|Meeting the Behavioural Data Collection Needs of National HIV/AIDS and STD Programmes (Implementing AIDS Prevention and Care Project - Joint United Nations Programme on HIV/AIDS - United States Agency for International Development, 1998, 41 p.)|
|4. What is needed to understand and track behaviour?|
What are they?
Behavioural surveys in the general population are cross-sectional household surveys in randomly selected samples of a population. They can be regional or community-based, and can address either the 15 to 49 age group or focus on youth ages 15 to 24. The interviewing is always done within the household. Population-based surveys should be repeated at regular intervals of several years to gain a picture of trends in behaviour over time.
What do they deliver, and what do they require?
Household surveys can provide a credible picture of the extent of risk behaviour in the general population and of the links between the general population and groups with higher-risk behaviour, such as sex workers or drug injectors. Understanding the magnitude of these links is essential to planning an effective national programme and directing resources. Should the links into the general population be limited, prevention resources can be concentrated largely in more vulnerable populations, with general population efforts being developed more gradually. Should these links be extensive, however, the potential for rapid HIV spread throughout the society is high, and resources should be mobilised to obtain broad population coverage in prevention programmes while still working intensively and extensively with vulnerable populations.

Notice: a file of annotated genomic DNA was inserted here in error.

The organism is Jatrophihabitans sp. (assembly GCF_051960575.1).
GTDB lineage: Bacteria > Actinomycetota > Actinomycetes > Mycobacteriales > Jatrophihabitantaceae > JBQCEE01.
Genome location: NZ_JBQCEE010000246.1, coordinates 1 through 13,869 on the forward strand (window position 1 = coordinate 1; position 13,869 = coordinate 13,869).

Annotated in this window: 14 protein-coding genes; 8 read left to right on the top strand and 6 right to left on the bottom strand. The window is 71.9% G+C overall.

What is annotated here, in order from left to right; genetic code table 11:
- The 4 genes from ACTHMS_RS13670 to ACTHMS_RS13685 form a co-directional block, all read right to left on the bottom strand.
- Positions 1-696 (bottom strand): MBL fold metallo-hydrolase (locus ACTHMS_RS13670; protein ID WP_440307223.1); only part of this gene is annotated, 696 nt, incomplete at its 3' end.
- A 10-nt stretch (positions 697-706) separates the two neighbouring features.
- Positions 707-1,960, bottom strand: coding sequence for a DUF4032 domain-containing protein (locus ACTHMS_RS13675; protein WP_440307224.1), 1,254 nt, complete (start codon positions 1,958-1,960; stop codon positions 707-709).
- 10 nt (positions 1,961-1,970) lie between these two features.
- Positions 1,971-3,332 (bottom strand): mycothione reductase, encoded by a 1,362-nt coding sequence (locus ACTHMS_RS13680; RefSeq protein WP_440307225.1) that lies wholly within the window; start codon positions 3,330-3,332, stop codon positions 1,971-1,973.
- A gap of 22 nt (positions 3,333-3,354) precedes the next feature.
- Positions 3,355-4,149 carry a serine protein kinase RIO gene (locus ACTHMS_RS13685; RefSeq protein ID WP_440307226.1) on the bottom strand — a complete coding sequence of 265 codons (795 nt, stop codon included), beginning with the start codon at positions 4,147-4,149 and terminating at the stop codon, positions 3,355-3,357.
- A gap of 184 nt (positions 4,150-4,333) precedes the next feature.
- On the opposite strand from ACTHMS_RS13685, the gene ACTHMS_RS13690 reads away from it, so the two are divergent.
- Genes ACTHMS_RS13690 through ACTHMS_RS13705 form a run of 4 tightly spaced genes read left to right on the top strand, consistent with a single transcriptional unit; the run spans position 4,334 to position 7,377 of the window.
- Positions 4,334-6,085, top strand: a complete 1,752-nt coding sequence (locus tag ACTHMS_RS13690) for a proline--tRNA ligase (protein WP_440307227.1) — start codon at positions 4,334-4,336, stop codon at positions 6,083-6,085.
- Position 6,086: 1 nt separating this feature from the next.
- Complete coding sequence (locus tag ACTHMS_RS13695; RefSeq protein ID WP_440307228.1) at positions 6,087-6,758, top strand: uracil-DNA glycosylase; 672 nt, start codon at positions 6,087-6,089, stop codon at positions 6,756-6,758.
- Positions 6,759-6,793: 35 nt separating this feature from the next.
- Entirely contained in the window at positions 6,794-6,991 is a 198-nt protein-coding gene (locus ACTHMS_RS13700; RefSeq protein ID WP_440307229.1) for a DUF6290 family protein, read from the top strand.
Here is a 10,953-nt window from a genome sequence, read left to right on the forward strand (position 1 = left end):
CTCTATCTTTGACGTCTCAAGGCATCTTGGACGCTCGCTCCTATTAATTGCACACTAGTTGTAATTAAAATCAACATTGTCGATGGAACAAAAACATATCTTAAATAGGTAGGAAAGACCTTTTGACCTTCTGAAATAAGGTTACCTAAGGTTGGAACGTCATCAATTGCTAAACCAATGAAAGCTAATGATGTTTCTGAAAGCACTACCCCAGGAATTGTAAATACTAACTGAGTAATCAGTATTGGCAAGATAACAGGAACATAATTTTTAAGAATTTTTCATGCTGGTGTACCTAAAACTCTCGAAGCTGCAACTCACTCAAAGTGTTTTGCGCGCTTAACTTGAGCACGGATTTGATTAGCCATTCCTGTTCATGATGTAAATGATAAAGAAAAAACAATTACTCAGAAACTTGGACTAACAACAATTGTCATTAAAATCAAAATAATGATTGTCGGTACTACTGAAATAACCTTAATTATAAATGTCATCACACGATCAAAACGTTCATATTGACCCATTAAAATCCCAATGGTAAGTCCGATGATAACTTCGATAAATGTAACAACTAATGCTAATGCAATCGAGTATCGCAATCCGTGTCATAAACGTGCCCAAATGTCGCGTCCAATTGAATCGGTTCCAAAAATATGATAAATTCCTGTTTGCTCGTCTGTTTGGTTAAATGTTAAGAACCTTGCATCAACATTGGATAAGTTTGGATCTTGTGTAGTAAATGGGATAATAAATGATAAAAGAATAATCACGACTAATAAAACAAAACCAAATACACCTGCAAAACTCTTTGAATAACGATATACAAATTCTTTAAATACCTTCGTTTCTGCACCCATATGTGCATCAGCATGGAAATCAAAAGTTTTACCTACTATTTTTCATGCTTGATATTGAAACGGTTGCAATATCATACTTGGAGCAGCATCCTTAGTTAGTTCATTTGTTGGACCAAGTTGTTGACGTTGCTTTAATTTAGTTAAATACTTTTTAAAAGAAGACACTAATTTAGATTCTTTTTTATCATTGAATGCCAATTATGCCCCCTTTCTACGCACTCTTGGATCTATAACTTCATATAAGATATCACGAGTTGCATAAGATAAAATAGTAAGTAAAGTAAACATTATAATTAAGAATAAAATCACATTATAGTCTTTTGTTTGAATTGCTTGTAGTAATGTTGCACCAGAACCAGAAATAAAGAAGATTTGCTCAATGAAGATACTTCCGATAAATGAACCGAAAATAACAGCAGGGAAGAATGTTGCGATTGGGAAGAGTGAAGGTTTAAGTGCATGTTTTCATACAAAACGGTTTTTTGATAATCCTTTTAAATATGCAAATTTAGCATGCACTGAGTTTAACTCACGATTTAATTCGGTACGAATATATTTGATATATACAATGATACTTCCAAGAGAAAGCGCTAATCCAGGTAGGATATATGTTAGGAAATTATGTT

Household-based surveys are often logistically complex. However, many countries have experience with such surveys through national censuses and economic or health surveys. Sample flames and sampling expertise are often available through national statistical offices, local universities, or private firms. Indeed, existing survey programmes in these other areas may provide an opportunity to collect behavioural data relevant to HIV without setting up a separate survey structure.
Because participants in household surveys are randomly selected from the general population, selection bias is minimised provided that non-response is kept at a minimum. Sample sizes may be large, allowing frequencies of risk behaviour to be calculated for different age groups with small confidence intervals. In addition, standard procedures for sampling are easily replicated when the surveys are repeated.
In linking HIV sentinel data from key sites with behavioural data, it may be useful to oversample in areas surrounding key sentinel sites, provided the sampling area is defined in such a way as to select from the same source population that visits the sentinel site. Such oversampling can help ensure that sufficient behavioural data is collected in these areas to allow for informed interpretation of observed changes in HIV seroprevalence.